Out-of-town investors spending millions on Pittsburgh real estate
February 21, 2016 12:00 AM
Since 2010, out-of-town real estate companies have paid more than $1 billion to acquire more than a dozen high-profile properties in or near Downtown, including such iconic gems as PPG Place seen here in a view from the Boulevard of the Allies.
EQT Plaza was purchased by Raleigh, N.C.-based Highwoods Properties for $99.2 million in 2012.
One Oxford Plaza, shown just below a full moon, is the latest building to be grabbed by an out-of-town buyer — San Francisco-based Shorenstein Properties LLC last month for $148.7 million.
The interior of the Allegheny Center Mall building, which New York-based Faros Properties is turning into a tech hub after paying $48.7 million for it.
No deed transfer taxes were paid in the acquisitions of U.S. Steel Tower, EQT Plaza, and Del Monte Center and the Equitable Resources building (shown above) on North Shore Drive.
By Mark Belko / Pittsburgh Post-Gazette
Investors from Munich to San Francisco are paying big money to gobble up some of Pittsburgh’s most prestigious office towers and then pouring millions of dollars more into re-energizing them.
Since 2010, out-of-town real estate companies have paid more than $1 billion to acquire more than a dozen high-profile properties in or near Downtown, including such iconic gems as U.S. Steel Tower, PPG Place, One Oxford Centre, the Union Trust Building and the former Westinghouse Building.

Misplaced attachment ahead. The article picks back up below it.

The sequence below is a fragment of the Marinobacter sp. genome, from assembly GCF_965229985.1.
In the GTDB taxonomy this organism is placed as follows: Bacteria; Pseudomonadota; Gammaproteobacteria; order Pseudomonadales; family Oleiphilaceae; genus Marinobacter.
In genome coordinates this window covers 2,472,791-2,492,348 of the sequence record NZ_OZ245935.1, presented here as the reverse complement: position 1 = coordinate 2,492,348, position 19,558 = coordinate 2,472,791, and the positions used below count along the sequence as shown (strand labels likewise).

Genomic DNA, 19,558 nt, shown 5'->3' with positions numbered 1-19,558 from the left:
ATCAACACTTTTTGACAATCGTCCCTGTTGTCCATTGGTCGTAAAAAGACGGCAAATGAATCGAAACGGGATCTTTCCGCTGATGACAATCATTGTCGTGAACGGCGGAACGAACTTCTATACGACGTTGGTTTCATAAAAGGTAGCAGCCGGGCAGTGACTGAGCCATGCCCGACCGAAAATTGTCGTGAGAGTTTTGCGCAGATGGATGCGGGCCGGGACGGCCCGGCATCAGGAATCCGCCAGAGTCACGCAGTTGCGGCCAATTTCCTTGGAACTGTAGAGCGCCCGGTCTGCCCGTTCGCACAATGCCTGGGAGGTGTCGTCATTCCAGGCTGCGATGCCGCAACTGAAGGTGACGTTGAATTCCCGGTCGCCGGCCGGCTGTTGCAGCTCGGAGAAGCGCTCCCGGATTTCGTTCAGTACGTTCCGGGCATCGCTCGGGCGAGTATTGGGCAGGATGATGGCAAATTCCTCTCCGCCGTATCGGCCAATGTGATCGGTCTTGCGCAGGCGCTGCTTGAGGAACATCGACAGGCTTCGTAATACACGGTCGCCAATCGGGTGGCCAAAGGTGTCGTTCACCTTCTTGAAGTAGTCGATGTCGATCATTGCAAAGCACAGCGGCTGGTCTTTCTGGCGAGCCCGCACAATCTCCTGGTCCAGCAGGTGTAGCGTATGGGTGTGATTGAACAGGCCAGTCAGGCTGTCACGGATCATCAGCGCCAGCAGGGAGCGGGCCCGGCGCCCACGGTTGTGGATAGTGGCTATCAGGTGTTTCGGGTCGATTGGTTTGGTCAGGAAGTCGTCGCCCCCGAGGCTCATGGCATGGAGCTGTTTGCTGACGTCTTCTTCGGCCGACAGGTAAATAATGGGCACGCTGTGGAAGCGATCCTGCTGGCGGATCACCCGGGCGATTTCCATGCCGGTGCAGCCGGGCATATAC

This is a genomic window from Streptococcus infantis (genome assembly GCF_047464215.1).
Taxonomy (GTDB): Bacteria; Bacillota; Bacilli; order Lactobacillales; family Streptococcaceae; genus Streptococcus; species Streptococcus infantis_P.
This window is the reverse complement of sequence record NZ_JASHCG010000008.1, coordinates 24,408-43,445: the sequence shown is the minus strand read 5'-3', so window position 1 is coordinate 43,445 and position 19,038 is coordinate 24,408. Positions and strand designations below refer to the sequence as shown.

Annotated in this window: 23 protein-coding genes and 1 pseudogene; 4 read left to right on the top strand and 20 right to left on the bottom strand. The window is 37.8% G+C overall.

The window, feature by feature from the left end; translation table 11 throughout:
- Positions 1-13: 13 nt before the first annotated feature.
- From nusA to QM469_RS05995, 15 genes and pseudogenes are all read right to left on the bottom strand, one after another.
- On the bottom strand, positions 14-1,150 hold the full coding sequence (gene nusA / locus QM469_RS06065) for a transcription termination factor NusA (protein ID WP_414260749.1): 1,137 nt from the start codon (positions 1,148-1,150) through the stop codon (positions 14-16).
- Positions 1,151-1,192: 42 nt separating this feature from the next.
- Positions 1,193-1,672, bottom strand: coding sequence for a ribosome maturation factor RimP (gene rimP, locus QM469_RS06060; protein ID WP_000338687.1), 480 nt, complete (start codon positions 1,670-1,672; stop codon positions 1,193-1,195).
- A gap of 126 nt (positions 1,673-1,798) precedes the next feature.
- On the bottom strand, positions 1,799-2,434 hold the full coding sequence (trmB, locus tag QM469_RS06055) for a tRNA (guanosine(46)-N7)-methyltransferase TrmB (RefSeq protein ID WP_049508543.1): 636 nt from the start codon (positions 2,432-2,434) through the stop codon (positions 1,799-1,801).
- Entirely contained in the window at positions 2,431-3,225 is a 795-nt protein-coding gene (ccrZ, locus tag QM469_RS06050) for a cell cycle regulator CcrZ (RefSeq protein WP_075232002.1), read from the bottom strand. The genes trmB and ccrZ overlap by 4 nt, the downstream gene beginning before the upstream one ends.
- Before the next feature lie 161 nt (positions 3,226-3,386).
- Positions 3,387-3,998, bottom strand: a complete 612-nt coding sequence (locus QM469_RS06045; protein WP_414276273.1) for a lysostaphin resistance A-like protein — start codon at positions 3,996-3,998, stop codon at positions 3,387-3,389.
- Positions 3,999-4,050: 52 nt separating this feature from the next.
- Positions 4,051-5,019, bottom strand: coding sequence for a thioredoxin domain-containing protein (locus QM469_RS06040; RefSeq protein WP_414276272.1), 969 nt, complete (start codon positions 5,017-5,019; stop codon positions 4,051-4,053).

And they aren’t just sitting on the properties. The firms have invested nearly a quarter of a billion dollars more to bring buildings up to 21st century standards and to add tenant-pleasing amenities.
It shows, local real estate experts say, that Pittsburgh is attracting the kind of big-time real estate investment that in the past has been reserved for more exclusive markets like New York, Boston, Chicago and San Francisco.
“I think it’s a sign that Pittsburgh is finally getting the recognition it deserves for being a very strong, stable market,” said Jonathan Kamin, a local real estate attorney.
But while the investments bring prestige and a shot of adrenaline to some tired-looking office towers, there could be a downside — possible rent increases.
Jonathan Bonime, senior vice president of Fischer and Co., a Downtown real estate firm that represents tenants, said it is unrealistic to expect investors to pour millions in without getting a payback. “No one is going to pay the price to come in, get involved in a new market and make upgrades if they don’t see the opportunity to make more money,” he said.
Jeffrey Ackerman, managing director of real estate services firm CBRE, said large institutional investors are being drawn to Pittsburgh in part because they can get better returns on buildings than in bigger markets where bidding wars have erupted. He said cities like Seattle; Nashville, Tenn.; and Austin, Texas, are experiencing the same phenomenon.